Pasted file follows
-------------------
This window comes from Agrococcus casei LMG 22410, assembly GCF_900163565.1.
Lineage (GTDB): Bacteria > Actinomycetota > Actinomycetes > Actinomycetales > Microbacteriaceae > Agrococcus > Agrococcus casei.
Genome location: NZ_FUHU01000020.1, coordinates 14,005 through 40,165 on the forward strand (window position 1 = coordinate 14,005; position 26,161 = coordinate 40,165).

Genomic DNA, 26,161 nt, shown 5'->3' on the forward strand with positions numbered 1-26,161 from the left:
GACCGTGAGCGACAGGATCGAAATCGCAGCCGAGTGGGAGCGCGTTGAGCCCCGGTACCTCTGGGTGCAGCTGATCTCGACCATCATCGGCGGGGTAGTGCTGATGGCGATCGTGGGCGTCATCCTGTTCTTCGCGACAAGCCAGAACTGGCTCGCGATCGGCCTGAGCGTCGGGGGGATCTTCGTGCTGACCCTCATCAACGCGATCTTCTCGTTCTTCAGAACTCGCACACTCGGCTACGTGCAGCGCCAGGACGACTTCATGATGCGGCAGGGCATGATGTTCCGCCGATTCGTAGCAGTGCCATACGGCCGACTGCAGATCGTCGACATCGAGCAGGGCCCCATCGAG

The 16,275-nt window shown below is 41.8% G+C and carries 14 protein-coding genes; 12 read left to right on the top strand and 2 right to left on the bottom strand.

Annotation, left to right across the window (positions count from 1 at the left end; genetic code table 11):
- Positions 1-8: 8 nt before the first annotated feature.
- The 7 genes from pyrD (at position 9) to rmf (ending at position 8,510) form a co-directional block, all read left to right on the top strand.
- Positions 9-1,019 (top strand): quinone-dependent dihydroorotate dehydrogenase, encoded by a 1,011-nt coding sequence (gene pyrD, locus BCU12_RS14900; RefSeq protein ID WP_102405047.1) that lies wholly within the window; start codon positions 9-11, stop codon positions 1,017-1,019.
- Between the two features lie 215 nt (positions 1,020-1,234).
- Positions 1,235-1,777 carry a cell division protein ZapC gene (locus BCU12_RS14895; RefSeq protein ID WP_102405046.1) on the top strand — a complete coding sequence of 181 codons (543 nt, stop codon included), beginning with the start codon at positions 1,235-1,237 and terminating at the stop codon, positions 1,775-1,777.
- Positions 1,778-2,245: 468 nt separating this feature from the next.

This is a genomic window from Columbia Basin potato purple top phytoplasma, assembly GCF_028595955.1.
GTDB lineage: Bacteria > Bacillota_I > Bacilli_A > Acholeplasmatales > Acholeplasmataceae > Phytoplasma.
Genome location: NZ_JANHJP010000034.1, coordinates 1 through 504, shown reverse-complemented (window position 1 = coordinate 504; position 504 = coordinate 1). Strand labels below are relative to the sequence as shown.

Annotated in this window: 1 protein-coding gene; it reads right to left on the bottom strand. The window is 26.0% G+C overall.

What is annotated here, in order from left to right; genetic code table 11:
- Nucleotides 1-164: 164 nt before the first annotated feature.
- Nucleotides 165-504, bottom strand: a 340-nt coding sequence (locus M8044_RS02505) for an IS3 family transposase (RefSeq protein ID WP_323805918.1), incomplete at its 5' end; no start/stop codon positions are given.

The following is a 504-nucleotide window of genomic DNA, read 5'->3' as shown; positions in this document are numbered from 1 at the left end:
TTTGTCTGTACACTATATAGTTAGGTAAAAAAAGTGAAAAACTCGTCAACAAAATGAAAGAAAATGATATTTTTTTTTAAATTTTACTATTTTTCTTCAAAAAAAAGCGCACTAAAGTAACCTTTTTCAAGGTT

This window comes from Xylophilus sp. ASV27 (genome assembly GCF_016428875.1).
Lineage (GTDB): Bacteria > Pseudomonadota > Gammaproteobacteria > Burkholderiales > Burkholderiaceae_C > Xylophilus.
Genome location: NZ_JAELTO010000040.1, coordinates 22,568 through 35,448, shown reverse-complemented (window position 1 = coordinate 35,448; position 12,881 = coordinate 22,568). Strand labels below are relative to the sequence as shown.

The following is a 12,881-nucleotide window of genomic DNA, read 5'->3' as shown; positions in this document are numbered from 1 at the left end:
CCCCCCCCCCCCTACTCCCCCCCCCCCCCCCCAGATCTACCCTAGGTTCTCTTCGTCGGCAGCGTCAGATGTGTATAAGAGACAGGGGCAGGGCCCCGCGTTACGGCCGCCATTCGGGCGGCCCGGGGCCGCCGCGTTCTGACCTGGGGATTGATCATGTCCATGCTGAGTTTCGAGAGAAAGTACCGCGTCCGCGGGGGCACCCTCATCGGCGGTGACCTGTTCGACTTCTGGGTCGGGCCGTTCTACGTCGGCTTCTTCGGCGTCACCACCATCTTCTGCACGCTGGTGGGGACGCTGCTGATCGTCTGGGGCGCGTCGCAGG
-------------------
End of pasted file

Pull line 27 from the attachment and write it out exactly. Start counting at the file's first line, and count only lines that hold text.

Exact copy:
CCCCCCCCCCCCTACTCCCCCCCCCCCCCCCCAGATCTACCCTAGGTTCTCTTCGTCGGCAGCGTCAGATGTGTATAAGAGACAGGGGCAGGGCCCCGCGTTACGGCCGCCATTCGGGCGGCCCGGGGCCGCCGCGTTCTGACCTGGGGATTGATCATGTCCATGCTGAGTTTCGAGAGAAAGTACCGCGTCCGCGGGGGCACCCTCATCGGCGGTGACCTGTTCGACTTCTGGGTCGGGCCGTTCTACGTCGGCTTCTTCGGCGTCACCACCATCTTCTGCACGCTGGTGGGGACGCTGCTGATCGTCTGGGGCGCGTCGCAGG